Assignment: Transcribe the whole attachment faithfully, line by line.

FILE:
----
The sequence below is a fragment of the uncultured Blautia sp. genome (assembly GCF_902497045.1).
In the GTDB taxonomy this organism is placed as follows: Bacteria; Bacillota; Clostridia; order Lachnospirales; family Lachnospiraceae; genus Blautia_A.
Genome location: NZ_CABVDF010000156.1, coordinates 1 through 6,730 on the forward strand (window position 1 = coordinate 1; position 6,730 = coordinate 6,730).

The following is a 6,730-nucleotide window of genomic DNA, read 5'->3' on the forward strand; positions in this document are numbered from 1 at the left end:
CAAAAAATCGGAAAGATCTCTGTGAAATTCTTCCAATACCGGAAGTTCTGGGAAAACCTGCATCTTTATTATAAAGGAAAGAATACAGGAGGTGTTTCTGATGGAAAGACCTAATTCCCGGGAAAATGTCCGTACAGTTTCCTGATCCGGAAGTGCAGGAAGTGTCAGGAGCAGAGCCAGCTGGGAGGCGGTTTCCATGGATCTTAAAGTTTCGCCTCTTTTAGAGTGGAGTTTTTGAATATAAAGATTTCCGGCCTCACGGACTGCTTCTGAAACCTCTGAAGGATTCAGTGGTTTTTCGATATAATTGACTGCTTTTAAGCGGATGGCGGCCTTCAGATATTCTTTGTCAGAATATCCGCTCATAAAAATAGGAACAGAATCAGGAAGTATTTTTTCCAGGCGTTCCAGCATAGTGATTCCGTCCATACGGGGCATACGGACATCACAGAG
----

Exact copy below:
The sequence below is a fragment of the uncultured Blautia sp. genome (assembly GCF_902497045.1).
In the GTDB taxonomy this organism is placed as follows: Bacteria; Bacillota; Clostridia; order Lachnospirales; family Lachnospiraceae; genus Blautia_A.
Genome location: NZ_CABVDF010000156.1, coordinates 1 through 6,730 on the forward strand (window position 1 = coordinate 1; position 6,730 = coordinate 6,730).

The following is a 6,730-nucleotide window of genomic DNA, read 5'->3' on the forward strand; positions in this document are numbered from 1 at the left end:
CAAAAAATCGGAAAGATCTCTGTGAAATTCTTCCAATACCGGAAGTTCTGGGAAAACCTGCATCTTTATTATAAAGGAAAGAATACAGGAGGTGTTTCTGATGGAAAGACCTAATTCCCGGGAAAATGTCCGTACAGTTTCCTGATCCGGAAGTGCAGGAAGTGTCAGGAGCAGAGCCAGCTGGGAGGCGGTTTCCATGGATCTTAAAGTTTCGCCTCTTTTAGAGTGGAGTTTTTGAATATAAAGATTTCCGGCCTCACGGACTGCTTCTGAAACCTCTGAAGGATTCAGTGGTTTTTCGATATAATTGACTGCTTTTAAGCGGATGGCGGCCTTCAGATATTCTTTGTCAGAATATCCGCTCATAAAAATAGGAACAGAATCAGGAAGTATTTTTTCCAGGCGTTCCAGCATAGTGATTCCGTCCATACGGGGCATACGGACATCACAGAG